Resilience measure: Wharf


Wharf is the oldest term in English referring to port structures. It denotes any structure of timber, masonry, cement, or other material built along or at an angle to the navigable waterway, with sufficient depth of water to accommodate vessels and receive and discharge cargo or passengers. The term can be substituted for quay when applied to great solid structures in large ports. The area between the quay wall (made of solid masonry) and the nearby warehouse or storage facility is called the quay apron.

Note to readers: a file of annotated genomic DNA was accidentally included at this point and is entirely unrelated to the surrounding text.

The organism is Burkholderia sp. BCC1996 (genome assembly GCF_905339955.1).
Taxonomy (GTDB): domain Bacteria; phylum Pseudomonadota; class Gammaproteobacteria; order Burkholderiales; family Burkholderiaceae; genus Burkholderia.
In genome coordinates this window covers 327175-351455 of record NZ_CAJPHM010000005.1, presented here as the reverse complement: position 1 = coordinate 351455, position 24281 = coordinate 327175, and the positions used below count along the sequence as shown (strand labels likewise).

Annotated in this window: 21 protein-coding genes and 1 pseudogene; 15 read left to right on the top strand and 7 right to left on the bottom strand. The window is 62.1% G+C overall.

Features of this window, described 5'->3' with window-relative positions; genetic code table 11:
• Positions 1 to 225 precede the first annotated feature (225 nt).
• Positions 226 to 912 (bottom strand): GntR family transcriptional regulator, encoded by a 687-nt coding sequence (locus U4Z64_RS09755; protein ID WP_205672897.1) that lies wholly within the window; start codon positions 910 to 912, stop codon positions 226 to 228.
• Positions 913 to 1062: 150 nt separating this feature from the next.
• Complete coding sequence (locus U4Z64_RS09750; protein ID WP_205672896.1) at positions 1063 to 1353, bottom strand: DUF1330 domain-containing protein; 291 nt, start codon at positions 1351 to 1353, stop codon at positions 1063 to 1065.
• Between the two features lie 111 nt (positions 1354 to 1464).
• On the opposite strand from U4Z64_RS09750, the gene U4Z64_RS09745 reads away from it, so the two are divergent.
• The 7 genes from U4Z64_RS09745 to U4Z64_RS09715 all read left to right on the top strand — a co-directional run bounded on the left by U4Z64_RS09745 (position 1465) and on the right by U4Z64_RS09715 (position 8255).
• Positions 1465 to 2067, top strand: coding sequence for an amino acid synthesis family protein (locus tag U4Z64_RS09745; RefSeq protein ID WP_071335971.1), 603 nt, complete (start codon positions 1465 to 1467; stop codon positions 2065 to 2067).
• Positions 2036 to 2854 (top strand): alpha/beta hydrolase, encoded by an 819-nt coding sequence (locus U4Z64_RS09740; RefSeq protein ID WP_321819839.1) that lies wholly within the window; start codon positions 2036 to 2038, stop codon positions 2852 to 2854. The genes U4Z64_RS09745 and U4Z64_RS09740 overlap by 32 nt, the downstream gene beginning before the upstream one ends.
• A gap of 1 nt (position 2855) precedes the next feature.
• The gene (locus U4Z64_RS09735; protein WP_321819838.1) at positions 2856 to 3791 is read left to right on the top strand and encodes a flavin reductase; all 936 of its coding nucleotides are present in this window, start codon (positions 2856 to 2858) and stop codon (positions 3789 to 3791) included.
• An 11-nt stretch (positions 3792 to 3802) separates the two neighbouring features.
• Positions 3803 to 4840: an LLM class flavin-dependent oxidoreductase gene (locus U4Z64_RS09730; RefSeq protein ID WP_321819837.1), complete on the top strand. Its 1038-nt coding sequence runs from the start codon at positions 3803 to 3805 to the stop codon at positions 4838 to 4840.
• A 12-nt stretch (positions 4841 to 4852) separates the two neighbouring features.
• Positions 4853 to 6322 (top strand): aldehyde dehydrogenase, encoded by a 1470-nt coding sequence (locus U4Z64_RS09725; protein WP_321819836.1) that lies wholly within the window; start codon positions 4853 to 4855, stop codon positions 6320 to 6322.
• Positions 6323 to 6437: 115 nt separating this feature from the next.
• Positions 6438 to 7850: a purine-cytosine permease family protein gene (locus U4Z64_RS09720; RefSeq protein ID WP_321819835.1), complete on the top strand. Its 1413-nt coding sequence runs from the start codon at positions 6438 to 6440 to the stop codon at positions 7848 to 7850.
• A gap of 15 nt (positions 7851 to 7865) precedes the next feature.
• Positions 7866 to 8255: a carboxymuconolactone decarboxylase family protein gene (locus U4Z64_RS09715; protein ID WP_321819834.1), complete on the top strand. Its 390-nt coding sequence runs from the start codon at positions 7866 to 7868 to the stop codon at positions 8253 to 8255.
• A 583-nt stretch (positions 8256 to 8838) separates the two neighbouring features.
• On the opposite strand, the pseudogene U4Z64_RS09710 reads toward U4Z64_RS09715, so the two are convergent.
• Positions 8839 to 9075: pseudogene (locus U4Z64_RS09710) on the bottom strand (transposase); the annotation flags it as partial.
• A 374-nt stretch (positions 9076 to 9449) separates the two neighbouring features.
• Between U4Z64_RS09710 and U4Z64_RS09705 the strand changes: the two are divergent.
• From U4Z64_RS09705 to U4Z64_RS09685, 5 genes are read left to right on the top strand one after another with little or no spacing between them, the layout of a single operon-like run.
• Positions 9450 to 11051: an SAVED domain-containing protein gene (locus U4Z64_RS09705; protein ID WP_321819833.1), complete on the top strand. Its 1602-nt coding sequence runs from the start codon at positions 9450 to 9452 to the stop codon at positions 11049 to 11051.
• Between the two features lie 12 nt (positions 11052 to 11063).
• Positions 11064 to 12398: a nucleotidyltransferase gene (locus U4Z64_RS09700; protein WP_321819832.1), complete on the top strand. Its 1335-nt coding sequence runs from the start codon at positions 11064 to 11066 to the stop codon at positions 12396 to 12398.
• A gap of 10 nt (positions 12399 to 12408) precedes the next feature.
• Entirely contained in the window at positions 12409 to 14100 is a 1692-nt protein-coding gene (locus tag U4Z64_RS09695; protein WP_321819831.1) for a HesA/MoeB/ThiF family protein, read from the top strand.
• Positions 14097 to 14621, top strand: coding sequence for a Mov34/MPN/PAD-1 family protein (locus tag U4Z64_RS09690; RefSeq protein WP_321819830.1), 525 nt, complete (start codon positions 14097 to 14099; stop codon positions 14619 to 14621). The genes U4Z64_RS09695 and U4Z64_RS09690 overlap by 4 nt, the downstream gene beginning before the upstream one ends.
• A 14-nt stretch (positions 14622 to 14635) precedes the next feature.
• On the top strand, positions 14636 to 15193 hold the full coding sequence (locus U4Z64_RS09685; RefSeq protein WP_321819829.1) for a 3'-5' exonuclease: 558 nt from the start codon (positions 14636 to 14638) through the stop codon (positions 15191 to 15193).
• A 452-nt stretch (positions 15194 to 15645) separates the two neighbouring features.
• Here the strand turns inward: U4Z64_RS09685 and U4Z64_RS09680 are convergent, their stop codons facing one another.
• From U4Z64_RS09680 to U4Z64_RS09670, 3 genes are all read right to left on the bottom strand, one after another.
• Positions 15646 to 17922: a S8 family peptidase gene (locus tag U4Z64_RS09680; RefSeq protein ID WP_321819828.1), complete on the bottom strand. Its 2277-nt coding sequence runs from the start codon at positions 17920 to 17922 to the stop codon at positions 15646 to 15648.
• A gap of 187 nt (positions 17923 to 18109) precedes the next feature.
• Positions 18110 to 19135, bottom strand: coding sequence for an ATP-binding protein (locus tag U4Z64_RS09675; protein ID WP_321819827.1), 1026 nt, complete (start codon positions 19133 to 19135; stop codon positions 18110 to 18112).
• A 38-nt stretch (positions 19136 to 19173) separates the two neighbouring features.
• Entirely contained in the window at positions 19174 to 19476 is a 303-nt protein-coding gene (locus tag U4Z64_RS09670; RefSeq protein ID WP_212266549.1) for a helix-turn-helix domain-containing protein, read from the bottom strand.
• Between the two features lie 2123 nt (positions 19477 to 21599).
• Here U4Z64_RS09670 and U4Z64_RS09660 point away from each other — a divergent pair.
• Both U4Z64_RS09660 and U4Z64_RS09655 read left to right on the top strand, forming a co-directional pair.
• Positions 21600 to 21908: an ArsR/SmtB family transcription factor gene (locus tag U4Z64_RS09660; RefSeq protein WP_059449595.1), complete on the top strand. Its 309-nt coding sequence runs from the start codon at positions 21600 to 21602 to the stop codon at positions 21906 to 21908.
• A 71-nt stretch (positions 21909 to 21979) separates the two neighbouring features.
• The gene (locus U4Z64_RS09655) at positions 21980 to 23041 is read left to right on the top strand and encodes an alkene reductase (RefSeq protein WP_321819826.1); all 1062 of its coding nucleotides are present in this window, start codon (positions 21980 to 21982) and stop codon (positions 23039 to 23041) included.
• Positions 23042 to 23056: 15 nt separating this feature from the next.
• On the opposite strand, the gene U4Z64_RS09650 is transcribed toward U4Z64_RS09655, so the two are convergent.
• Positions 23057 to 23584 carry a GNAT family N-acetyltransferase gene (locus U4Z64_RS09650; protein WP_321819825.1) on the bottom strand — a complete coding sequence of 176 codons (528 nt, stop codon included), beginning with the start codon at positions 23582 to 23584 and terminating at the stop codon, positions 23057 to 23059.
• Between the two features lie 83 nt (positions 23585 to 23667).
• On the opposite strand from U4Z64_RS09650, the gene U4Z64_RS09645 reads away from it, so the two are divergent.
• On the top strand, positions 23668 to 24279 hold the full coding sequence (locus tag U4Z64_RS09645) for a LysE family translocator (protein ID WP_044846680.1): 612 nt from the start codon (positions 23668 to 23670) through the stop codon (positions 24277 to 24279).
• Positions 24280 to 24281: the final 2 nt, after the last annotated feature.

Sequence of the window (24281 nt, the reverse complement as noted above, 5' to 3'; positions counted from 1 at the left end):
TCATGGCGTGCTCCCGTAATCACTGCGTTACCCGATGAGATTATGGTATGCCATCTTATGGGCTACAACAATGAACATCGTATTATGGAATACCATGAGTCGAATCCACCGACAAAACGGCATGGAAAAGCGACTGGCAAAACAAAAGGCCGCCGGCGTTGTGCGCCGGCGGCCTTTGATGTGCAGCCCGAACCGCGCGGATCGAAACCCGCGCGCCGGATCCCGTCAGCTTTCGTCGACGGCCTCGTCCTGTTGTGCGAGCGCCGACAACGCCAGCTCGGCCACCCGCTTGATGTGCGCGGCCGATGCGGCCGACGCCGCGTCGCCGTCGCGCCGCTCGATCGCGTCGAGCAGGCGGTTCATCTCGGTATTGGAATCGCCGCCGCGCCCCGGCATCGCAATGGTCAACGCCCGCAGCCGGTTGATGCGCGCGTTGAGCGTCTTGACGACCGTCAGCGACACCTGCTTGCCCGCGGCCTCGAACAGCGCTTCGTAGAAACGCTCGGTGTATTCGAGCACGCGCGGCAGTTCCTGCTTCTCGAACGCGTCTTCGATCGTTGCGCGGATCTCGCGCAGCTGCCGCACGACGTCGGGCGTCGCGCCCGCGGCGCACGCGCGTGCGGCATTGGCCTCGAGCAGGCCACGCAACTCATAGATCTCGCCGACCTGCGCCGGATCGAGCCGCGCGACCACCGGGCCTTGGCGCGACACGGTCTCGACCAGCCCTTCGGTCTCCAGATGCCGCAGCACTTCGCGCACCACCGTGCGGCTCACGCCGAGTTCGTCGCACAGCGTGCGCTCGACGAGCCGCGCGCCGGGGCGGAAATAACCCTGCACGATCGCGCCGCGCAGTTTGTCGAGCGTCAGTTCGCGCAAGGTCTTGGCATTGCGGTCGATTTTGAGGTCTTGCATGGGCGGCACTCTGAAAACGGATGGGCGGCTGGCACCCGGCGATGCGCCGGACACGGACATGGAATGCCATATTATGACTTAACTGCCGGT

(Ports and Harbours, p. 5) A quay (or wharf) can be a good flood protection in locations where available space is limited. Quays are mostly reinforced concrete structures.

Co-benefits and impacts

Ships can dock to load and unload cargo or passengers at the quays and wharves. Promenades are also often located along quays and wharves.

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Last modified: Sept. 15, 2016, 3:11 a.m.